“Since you all first announced this program, I’ve been coming every week,” Marshall told Feeding Tampa Bay in a video interview. “It provides food on my table, and I thank God for the canned food, poultry, vegetables and cereal.”
Some of the school’s parents don’t have cars, so they can walk to the pantry, Graduation Enhancement Technician Vanessa Goldsmith told the Bradenton Herald.
“Some parents can’t get to the grocery store, but we’re here for their convenience to help fulfill their needs. It’s just awesome,” she said.
Goldsmith is raising a granddaughter who attends the school and sees the benefits from the partnership.
“When my granddaughter is sick, she’s treated onsite at MCR (Health), and when she’s old enough she’ll go to the Boys & Girls club on campus,” Goldsmith said. “It’s convenient for myself and other parents. Parents have told me they appreciate that we have this program.”
Health care access
The model also helps faculty at Manatee Elementary better cater to the needs of each student and allows them to shape a plan for academic success.
“One student could be performing low in academics and need expanded learning,” said program director Renita Houston. “Another student could be performing above grade level but lacks health care.”
Doctor visits were once the primary reasons students would miss time in the classroom.
“We want our students to stay in school so they can learn,” Houston said. “Anytime a student is uprooted from the learning environment. It’s disruptive to their learning focus.”
Through the partnerships, Manatee Elementary has provided health care in vision, dental, behavior and overall wellness to students and community members.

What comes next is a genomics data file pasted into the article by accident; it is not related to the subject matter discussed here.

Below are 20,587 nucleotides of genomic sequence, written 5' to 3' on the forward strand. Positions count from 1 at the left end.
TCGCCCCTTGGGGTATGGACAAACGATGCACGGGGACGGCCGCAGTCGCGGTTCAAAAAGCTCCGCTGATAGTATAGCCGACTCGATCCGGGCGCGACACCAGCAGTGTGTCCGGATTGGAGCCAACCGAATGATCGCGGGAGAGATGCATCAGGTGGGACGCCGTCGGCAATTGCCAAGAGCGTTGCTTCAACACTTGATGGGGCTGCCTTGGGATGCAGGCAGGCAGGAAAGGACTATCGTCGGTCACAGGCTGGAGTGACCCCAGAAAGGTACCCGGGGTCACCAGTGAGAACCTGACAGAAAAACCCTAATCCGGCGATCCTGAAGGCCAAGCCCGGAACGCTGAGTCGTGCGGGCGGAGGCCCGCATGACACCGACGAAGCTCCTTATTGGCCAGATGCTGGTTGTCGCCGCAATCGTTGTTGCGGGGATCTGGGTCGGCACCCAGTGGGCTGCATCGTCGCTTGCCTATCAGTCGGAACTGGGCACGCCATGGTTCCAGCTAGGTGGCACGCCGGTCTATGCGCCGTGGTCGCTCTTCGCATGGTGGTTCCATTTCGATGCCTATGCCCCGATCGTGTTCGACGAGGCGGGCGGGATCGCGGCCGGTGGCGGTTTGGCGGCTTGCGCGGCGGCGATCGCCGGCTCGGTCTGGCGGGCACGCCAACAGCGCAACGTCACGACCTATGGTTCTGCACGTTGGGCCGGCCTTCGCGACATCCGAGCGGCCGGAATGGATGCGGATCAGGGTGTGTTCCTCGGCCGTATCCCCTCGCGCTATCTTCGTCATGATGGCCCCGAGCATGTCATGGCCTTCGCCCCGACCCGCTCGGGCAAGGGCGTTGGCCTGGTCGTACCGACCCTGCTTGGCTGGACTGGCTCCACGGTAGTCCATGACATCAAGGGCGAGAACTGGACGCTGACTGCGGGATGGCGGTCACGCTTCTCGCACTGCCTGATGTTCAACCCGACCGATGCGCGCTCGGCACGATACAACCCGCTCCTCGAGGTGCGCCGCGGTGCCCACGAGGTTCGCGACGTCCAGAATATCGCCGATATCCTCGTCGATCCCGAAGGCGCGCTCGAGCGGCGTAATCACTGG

As the school’s graduation enhancement technician, Goldsmith is responsible for ensuring students are in attendance and she said she has seen a decrease in medical-related absences since MCR Health established two onsite clinics.
“If the student has a headache, toothache or stomachache, parents can still bring those students to school and treat them on campus,” Goldsmith said. “It’s a good thing because those would be excuses for why a child would be absent.”
Keeping students in school can be challenging, while retaining teachers to teach is another struggle.
“Staff retention isn’t the best at Title I schools,” Houston said. “The idea is to get teachers in and develop them so they stay.”
Houston believes the partnership with the University of South Florida Sarasota-Manatee could create incentive opportunities for teachers to boost retention.
“We’re working on a teacher leadership academy with USFSM,” she said. “Teachers interested in getting their graduate degree in education can do it right from our campus.”
The teacher leadership academy would pilot at Manatee Elementary and could extend out to other schools and teachers.
Houston is proud to bring the community partnership model to her former elementary school and make a lasting impact on the kids’ futures. She’s awarded six students college scholarships prepaid by Take Stock in Children because of an opportunity presented to the school through the partnership.
Most partnership schools offer:
Onsite access to health and wellness services
Onsite food pantries
Cultural enrichment activities
Parent resource centers